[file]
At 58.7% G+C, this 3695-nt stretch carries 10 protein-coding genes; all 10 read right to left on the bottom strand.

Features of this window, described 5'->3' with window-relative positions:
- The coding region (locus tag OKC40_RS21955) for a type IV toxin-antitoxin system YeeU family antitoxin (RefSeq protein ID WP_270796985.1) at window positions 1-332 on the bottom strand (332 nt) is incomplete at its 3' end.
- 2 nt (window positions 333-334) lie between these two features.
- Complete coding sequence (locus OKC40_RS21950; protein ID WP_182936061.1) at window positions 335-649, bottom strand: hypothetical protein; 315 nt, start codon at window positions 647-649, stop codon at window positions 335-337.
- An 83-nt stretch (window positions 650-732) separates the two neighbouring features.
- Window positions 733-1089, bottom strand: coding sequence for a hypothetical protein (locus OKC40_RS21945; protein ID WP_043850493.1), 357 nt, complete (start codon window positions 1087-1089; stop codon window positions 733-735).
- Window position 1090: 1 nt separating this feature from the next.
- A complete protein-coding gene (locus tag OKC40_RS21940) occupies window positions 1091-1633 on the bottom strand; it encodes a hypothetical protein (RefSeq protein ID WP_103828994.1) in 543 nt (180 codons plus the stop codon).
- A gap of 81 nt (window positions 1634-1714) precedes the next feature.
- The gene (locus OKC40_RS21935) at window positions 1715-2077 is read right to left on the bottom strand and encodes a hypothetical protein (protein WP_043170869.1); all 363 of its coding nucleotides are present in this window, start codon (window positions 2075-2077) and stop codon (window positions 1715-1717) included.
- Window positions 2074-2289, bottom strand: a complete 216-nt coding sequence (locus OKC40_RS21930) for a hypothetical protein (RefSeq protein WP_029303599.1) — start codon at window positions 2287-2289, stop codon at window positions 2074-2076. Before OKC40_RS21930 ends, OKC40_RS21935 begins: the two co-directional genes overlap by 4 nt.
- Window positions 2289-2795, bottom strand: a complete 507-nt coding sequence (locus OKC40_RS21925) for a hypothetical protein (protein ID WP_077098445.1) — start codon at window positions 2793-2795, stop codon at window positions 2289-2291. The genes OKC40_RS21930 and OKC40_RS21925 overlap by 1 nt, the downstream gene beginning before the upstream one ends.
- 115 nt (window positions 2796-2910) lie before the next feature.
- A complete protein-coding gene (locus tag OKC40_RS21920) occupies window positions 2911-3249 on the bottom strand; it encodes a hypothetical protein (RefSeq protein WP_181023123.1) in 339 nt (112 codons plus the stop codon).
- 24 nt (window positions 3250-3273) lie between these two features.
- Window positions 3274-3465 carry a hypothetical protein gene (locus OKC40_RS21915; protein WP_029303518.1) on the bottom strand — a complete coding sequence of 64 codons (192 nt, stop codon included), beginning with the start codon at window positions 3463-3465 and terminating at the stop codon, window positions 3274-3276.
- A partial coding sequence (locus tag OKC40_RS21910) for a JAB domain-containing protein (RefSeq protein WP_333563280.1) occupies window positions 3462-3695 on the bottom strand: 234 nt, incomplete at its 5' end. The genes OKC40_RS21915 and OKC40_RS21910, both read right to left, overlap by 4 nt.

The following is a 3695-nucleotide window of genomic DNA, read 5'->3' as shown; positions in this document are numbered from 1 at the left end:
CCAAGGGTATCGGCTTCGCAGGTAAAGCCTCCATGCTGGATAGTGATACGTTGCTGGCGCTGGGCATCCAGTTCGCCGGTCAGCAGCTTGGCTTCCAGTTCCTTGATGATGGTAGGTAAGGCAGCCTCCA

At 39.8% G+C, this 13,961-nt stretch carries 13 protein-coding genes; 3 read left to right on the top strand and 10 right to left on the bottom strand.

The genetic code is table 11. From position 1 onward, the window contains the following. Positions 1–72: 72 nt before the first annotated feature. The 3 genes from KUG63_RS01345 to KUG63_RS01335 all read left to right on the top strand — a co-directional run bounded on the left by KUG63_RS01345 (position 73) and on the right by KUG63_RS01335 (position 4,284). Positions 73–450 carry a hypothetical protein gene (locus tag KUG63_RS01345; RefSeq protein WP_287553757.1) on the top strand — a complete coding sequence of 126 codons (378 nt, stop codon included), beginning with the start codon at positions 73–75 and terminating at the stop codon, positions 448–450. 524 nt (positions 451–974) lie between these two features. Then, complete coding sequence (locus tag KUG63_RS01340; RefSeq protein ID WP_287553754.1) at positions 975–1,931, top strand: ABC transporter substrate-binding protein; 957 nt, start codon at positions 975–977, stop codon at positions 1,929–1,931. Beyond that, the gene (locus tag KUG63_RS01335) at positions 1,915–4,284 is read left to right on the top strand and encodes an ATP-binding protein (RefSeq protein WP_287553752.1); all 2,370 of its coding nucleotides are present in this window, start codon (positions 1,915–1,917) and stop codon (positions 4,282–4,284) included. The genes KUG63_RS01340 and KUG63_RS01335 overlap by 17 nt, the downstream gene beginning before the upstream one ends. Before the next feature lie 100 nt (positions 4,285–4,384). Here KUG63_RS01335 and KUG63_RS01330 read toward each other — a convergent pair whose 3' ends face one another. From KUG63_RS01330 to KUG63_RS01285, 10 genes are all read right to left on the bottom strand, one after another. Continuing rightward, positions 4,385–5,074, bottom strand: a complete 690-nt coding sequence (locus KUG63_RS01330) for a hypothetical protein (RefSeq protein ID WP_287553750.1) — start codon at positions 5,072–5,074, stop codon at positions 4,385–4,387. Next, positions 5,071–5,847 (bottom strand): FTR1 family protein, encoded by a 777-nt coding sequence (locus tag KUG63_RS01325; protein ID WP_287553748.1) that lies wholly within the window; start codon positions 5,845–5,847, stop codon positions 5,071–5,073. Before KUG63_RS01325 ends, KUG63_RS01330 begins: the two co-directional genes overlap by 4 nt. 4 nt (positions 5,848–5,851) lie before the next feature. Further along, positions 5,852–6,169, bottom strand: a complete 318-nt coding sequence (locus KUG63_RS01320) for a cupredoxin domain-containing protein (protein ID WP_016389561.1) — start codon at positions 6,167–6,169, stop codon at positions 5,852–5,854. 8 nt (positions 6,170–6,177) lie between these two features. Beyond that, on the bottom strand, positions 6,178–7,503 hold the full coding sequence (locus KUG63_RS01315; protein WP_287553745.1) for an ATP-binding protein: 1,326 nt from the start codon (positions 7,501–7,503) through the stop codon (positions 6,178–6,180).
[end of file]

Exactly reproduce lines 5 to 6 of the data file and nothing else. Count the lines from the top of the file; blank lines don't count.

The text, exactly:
- Complete coding sequence (locus OKC40_RS21950; protein ID WP_182936061.1) at window positions 335-649, bottom strand: hypothetical protein; 315 nt, start codon at window positions 647-649, stop codon at window positions 335-337.
- An 83-nt stretch (window positions 650-732) separates the two neighbouring features.